By Daniel Downs
While growing up, I attended public school in Xenia. I went to GJVS, Xenia High, West (now Warner) Jr. High, and the infamous Cox Elementary. On April 2, I returned to Cox. No, I was not having a senior moment. I was not attending a children’s program nor was I attempting to get in touch with my earlier self—whatever that means. I returned to Cox to attend the second of three Xenia Community School District Forums lead by Wright State University Center for Urban and Public Affairs (CUPA) staff.
The program began with a tour of the building. Leading the tour was maintenance supervisor Robert Smith. He presented a history of Cox Elementary school expansions, renovations, and problems. Smith pointed out several current problems such as an antiquated electrical system not capable of being properly maintained or handling needed computer systems and air conditioning. Another issue was old plumbing and bathroom facilities needing renovated as well as a collapsed drainage pipe and occasional flooding. When asked about the cost of fixing those problems, Smith said he would not venture a guess. He did indicate that those repairs would entail a major renovation.
I think Smith committed a Freudian slip when he said, “I will have plenty of money for maintenance whether new schools are built or not.” That statement led me to believe the school district has enough money to fix the current problems. But, in light of the nearly $122.5 million building project, I might have committed a subliminal misunderstanding.
After the tour, WSU-CUPA staff presented a general overview of the present situation. The state has determined that no Xenia school building except the current high school and the Central High School meets the two-thirds rule. The rule means the state will not fund any building renovation that would costs two-thirds or more of the cost to build a new facility. Originally, the Ohio School Facilities Commission had condemned all Xenia school buildings under the two-thirds rule but Xenia school officials argued that the two newest facilities were compliant with disability regulations. They also proposed a reuse plan for the current high school and Central Middle School. The high school would house all middle school students and Central Middle School would be converted into an elementary school. The state liked the reuse plan and consequently waived the two-thirds rule.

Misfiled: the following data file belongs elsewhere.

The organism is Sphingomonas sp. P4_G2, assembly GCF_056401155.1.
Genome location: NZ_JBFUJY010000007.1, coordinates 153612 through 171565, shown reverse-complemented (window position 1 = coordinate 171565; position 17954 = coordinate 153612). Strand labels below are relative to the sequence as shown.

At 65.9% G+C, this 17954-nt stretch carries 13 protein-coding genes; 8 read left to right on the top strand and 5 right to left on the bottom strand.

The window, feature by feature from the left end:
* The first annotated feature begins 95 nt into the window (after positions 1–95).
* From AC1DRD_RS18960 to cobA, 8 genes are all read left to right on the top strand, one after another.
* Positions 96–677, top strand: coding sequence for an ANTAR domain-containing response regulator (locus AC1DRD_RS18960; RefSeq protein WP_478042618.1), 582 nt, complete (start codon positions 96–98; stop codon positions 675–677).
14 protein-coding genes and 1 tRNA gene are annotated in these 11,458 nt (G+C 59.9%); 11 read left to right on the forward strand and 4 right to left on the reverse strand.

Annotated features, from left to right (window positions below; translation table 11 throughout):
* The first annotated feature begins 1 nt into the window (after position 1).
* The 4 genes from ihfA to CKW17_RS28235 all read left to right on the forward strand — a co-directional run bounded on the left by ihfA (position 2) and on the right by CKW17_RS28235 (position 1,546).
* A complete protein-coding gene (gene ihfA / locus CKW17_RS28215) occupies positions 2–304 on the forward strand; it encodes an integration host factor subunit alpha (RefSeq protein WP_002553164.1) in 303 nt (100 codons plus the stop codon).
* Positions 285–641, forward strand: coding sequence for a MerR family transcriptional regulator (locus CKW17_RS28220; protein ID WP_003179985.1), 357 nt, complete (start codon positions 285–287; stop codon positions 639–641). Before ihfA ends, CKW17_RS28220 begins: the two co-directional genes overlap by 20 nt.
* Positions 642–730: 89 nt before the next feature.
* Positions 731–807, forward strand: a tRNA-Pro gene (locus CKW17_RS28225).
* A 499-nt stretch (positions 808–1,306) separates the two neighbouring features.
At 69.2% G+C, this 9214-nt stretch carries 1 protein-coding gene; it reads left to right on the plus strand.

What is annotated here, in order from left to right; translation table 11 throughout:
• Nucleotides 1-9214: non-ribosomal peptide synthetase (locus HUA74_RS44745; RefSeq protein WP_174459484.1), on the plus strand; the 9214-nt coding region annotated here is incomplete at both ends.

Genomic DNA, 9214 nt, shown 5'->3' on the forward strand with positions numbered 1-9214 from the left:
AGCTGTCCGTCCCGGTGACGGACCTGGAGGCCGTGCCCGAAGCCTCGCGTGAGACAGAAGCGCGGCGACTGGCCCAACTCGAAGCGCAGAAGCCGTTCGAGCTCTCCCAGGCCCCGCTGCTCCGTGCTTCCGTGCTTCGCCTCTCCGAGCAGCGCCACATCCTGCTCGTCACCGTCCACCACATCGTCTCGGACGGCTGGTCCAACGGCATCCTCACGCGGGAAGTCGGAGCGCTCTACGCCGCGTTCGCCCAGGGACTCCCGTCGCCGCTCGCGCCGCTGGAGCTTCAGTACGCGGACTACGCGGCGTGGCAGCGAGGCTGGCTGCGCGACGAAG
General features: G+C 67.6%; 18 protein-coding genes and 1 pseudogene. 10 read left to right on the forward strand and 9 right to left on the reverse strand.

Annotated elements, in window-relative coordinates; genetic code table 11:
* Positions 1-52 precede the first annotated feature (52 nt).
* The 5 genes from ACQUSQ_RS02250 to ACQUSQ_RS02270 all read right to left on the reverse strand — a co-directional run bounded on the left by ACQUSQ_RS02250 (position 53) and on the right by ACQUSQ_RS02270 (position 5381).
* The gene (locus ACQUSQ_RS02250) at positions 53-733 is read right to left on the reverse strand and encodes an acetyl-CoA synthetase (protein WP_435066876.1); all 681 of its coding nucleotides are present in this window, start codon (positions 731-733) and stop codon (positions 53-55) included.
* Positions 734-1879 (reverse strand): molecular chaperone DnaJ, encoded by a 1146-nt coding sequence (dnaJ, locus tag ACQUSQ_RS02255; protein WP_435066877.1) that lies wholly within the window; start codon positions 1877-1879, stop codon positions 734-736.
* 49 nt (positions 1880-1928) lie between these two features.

According to the state law, it is possible to renovate schools even when costs will exceed the two-thirds rule. The Ohio School Facilities Commission will waive the rule based on factors such as the historical significance of a building, adequacy of a school’s structure, space, classroom size, and egress. Other factors used to evaluate schools are quality of lighting and air, long-term durability, and the ability to meet American Disability Act standards. Consequently, Xenia could possibly renovate the historically significant central office building and most of the schools.
According to board member Bill Spahr, another state rule is that all schools must have at projected enrollment of at least 350 students to receive Ohio School Facilities Commission funding, which explains why Xenia school administrators plan to reduce the number of elementary schools from seven to five. Super-sizing Xenia schools also means almost all middle school students will travel by bus to what is now the high school. It means no more neighborhood schools for families now attending Spring Hill, Simon Kenton, or Cox.
The plan to build new schools at current school locations with sufficient land makes sense. Doing so will allow students to continue meeting in the same buildings until new ones are built. However, I see a conflict with the 350 rule and the current rebuilding plan. For example, building a new school at Tecumseh will not change its enrollment of 280 students. Up the road towards town is Shawnee with an enrollment of 288. Children now attending Shawnee will likely attend what is now Central Middle School. Because a complete renovation is not planned for Central, the 350 rule doesn’t apply. School administrators are not planning to rebuild at Spring Hill. So where will its students go? Will the 219 children attending Spring Hill be bused to Central or will a new school be built to service both Spring Hill students and those living at Wright Cycle Estates? Or will children living in the areas between South Detroit and Bellbrook Avenue get a new school? If so, will the 380 children attending Simon Kenton combine with the 383 at McKinley instead of the 239 students at Arrowood? Where does that leave the 346 children attending Cox? Where do school officials plan to bus them? To Tecumseh?
I think building a new school at Cox would be a better use of school property. It would at least give Cox students a school in reasonable proximity to their neighborhoods. Remember, those most affected by the rebuilding plan are elementary age children and their parents.
Originally published on April 26 in the Xenia Daily Gazette